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gTLD Draft Applicant Guidebook - Evaluation Questions and Criteria - Module 2

  • To: <2gtld-evaluation@xxxxxxxxx>
  • Subject: gTLD Draft Applicant Guidebook - Evaluation Questions and Criteria - Module 2
  • From: "Robert C. Hutchinson" <bob@xxxxxxxx>
  • Date: Mon, 13 Apr 2009 13:56:13 -0700

Dear Mr. Dengate Thrush and Dr. Twomey,
Thank  you for the opportunity to provide comments on the ICANN second draft
of the new gTLD Draft  Applicant Guidebook.
One of my primary  interests in  ICANN's policy making is the operational
security and stability of the Domain Name System.  Existing security
problems with DNS have  been  exploited by thousands of hackers to harm
untold millions of  unsuspecting  internet users.  While many of the simple
DNS  exploits have been patched  with techniques to make cache poisoning
more difficult, the long term solution  to improving DNS security has
always been the addition of cryptographic  signatures to the DNS  resolution
protocol, embodied in the technology known as  DNSSEC.    DNSSEC protocol
and technology has taken more than   fourteen years of development and will
likely be ready to deploy at  the root  and TLD level sometime in 2010/2011.

In the  Applicant Guidebook,  Draft Evaluation Criteria section, support for
DSNSEC by new gTLD  applicants is "OPTIONAL". Because  this question is
optional, an applicant can simply skip this criteria if they have no plans
and no qualifications for  eventual  DNSSEC implementation.  Moreover, if we
have competing   applicants for the same (or similar) string, evaluators
would want  to know  more about applicants' relative capabilities and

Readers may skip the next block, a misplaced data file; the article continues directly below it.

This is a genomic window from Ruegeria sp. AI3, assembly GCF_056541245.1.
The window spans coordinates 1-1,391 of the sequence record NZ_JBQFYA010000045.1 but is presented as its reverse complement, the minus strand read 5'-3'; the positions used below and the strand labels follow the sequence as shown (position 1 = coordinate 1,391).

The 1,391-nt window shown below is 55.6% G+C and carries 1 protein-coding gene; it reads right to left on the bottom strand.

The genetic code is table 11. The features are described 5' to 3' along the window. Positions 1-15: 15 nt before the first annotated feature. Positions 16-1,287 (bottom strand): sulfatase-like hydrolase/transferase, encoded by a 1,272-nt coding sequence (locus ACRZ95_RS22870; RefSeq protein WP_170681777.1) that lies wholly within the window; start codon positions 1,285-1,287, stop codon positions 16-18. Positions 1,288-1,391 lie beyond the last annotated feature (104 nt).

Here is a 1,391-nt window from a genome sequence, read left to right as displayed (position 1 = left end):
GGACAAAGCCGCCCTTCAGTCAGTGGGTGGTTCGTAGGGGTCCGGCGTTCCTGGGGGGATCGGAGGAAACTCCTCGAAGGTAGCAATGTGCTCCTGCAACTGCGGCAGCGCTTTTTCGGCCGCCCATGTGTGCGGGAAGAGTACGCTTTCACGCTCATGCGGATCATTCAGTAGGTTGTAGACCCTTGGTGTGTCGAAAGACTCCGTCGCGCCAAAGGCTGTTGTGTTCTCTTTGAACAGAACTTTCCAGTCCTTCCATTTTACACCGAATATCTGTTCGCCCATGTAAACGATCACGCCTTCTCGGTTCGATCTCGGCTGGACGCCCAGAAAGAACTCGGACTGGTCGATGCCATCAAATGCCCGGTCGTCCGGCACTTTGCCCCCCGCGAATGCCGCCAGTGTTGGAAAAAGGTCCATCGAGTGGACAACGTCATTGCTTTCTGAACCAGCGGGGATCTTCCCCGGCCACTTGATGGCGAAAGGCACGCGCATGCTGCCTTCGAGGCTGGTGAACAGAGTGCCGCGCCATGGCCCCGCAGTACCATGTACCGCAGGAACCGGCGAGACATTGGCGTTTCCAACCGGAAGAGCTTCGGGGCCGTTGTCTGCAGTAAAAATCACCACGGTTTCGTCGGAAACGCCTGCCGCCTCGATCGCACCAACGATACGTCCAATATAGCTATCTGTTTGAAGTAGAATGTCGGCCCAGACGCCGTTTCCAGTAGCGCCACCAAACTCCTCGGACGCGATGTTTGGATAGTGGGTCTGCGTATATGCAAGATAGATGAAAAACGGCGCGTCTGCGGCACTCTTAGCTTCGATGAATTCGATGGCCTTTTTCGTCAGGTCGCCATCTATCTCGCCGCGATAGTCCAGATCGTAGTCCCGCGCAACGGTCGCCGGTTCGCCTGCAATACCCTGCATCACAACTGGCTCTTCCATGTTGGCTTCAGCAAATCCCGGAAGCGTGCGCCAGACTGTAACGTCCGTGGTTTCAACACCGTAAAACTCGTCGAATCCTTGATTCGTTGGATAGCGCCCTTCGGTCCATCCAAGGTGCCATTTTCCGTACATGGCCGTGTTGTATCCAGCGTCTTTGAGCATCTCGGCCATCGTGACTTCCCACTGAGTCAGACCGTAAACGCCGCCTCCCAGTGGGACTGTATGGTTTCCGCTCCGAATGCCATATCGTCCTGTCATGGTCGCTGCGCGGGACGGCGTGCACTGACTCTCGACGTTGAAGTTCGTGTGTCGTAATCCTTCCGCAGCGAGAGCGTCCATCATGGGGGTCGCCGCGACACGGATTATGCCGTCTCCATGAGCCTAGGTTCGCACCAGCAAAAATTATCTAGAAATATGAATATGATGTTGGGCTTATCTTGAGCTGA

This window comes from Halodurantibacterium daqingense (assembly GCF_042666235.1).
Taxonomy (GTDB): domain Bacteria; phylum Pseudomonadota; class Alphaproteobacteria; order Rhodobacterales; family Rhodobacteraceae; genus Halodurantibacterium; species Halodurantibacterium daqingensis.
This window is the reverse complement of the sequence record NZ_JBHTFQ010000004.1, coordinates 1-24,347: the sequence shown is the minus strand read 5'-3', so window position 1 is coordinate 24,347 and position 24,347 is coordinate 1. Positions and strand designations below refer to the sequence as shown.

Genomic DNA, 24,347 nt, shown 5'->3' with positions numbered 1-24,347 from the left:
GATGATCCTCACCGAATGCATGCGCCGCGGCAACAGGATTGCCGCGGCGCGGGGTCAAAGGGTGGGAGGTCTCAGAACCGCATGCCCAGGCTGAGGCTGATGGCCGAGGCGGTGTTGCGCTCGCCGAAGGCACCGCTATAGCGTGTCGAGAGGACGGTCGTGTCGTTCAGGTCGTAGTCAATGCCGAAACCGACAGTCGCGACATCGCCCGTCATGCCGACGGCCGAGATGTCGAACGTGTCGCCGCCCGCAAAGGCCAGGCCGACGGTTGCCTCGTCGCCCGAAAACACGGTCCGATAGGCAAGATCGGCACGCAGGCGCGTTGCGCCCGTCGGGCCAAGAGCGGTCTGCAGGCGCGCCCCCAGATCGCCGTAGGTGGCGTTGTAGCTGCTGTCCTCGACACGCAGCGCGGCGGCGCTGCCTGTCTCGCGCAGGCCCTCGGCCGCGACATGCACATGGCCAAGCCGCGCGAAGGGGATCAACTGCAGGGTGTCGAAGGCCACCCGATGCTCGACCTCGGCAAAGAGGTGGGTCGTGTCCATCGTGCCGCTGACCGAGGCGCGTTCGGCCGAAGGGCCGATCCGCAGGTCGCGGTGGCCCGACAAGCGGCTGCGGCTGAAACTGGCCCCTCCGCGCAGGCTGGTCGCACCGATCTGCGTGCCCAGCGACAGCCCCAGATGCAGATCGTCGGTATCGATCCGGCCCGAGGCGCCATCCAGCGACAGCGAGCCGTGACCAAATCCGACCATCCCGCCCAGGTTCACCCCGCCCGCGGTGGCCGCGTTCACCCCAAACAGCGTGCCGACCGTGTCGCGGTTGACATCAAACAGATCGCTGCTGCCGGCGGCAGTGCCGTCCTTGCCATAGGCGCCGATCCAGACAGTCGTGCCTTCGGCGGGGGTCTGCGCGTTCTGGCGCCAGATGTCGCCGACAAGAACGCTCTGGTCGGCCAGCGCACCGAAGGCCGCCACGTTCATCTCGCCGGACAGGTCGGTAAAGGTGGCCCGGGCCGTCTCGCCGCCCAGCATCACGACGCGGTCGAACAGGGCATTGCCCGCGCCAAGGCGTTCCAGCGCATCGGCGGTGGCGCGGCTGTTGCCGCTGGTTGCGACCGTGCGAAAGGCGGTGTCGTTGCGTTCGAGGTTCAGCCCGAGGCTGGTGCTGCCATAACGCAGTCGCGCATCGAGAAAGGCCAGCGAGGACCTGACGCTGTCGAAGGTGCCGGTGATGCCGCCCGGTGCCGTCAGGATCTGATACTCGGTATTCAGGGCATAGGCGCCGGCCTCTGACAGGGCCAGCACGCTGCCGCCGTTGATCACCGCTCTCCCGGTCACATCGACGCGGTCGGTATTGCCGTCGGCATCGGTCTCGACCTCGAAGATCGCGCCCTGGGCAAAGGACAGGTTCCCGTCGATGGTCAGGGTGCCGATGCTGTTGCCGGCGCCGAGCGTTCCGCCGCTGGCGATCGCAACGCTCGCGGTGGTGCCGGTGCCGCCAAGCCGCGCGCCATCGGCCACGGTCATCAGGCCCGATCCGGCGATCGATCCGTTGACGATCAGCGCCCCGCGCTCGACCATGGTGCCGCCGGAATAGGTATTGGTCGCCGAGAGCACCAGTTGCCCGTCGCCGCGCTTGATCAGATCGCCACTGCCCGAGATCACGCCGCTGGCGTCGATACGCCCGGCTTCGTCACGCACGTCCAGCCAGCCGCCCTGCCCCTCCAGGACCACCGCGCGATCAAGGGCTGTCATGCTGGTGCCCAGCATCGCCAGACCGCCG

experience  in implementing  security mechanisms such as DNSSEC in order to
select the most qualified  applicant.

I therefore believe that  a more accurate score of an applicant's awareness
of the planning and technical issues surrounding DNSSEC would be achieved by
removing the "OPTIONAL" designation for item 50, and updating the question
text to reflect ICANN's current plans to deploy  DNSSEC.   

According to the Mexico City Security and Stability  presentations, DNSSEC
may be ready to deploy in the 2010 timeframe when the root is signed and
many of the existing TLDs will begin to sign their zones.   It is therefore
important to the operational and business planning of new gTLDs that they
factor into their  plans the cost and technical  resources necessary to
fully implement  DNSSEC within the next two years.   Failure to explicitly
prepare new gTLD applicants for the cost and  technology needed to implement
DNSSEC, will allow them the defense that they were not "informed" of the
requirement to support DNSSEC, and therefore will need more time and
treasure etc.  

My recommended change to the Guidebook is as follows:
In the Draft Evaluation Criteria section on  Demonstration of Technical &
Operational Capability  -
Item 50 is currently described as:

DNSSEC:  if the proposed gTLD will  offer DNSSEC as a registry service at
the time of  launch, describe  the policies and procedures the proposed
registry will  follow, for  example, how keying material will be securely
exchanged and  stored.  Describe how the DNSSEC implementation will comply
with RFCs 4033,   4034, 4035, and 5155.

Recommended new item 50 Question text:

DNSSEC:  The  proposed gTLD should plan to offer DNSSEC as a registry
service  sometime in calendar year 2010 or 2011.  DNSSEC implementation is
described in IETF  RFCs 4033, 4034, 4035, and 5155.  Describe  the
applicant's plan for DNSSEC; signing the TLD zone domains and securely
maintaining DNSSEC keys across the registry and registrar service
The  remainder of the item 50 criteria and scoring text would remain

Robert  Hutchinson

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